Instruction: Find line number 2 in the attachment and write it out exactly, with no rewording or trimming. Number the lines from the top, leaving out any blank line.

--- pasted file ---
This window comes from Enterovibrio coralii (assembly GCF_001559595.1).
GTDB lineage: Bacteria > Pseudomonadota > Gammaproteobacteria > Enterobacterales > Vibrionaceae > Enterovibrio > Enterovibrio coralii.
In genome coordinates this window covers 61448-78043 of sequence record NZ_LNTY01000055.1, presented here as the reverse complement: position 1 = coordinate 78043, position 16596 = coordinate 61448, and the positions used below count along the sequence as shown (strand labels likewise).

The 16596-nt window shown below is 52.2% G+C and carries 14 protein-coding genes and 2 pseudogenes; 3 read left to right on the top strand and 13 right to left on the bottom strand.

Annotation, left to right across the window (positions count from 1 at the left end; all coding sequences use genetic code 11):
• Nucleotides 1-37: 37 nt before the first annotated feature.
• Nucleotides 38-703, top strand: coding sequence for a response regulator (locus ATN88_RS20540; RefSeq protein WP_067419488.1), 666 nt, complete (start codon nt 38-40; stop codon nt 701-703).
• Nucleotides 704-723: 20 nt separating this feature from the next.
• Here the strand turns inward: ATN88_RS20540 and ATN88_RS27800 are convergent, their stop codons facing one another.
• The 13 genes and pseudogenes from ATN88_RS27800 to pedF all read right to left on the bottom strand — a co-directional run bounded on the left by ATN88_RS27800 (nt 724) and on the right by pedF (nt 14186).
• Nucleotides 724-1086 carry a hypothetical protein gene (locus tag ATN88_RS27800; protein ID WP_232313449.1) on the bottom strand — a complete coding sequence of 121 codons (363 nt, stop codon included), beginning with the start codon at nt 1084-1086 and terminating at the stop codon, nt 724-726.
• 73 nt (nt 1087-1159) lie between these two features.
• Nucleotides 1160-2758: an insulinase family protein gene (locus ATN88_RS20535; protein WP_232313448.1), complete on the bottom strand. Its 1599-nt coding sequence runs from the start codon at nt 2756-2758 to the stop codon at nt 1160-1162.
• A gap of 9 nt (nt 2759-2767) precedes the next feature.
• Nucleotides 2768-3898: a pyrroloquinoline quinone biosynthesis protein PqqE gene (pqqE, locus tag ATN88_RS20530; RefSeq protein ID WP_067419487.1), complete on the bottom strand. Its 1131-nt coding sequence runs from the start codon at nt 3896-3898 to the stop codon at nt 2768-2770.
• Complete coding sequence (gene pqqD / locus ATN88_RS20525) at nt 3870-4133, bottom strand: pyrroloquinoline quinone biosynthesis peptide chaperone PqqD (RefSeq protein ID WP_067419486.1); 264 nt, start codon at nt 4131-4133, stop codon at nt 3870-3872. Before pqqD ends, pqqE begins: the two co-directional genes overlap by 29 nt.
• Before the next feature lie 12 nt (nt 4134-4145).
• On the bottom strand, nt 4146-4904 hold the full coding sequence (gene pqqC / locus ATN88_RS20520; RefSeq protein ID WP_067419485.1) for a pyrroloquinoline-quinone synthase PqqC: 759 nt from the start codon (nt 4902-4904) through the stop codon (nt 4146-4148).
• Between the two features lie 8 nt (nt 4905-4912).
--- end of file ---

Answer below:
GTDB lineage: Bacteria > Pseudomonadota > Gammaproteobacteria > Enterobacterales > Vibrionaceae > Enterovibrio > Enterovibrio coralii.